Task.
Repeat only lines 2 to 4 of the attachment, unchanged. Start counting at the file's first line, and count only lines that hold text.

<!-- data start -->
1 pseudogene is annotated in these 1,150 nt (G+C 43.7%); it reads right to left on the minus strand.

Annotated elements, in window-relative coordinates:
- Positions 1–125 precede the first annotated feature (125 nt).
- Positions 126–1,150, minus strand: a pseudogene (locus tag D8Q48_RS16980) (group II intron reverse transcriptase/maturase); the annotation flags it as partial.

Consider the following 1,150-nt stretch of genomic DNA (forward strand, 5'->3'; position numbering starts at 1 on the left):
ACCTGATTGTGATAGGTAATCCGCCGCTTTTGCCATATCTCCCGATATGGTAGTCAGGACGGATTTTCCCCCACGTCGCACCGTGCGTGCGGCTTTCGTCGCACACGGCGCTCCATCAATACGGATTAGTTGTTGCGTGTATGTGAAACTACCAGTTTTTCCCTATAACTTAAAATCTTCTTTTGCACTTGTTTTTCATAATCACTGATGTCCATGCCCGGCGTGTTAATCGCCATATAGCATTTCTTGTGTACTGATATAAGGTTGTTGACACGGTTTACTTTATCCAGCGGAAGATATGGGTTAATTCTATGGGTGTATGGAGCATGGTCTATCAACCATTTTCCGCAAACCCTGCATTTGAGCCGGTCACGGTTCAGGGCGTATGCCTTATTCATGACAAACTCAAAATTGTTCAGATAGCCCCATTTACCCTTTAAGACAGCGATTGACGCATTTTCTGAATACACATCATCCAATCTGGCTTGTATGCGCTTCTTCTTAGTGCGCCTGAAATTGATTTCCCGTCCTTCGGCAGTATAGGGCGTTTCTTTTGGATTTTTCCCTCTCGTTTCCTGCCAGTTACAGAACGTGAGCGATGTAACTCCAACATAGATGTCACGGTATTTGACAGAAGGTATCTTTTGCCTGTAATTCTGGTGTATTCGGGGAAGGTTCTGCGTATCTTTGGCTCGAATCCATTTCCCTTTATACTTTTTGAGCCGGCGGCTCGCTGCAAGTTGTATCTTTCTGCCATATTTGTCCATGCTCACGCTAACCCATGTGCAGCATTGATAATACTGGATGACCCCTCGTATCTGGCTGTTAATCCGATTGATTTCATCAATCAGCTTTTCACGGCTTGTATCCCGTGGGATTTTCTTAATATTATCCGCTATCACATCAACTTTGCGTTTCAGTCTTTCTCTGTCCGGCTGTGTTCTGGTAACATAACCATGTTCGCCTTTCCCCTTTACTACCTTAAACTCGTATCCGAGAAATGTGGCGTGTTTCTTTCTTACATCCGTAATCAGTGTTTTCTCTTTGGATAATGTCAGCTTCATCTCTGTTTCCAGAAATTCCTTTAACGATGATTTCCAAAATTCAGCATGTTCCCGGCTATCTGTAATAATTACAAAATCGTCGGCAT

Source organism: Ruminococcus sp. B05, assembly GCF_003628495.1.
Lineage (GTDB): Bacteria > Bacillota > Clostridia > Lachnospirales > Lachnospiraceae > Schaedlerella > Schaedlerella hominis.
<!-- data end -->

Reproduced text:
Annotated elements, in window-relative coordinates:
- Positions 1–125 precede the first annotated feature (125 nt).
- Positions 126–1,150, minus strand: a pseudogene (locus tag D8Q48_RS16980) (group II intron reverse transcriptase/maturase); the annotation flags it as partial.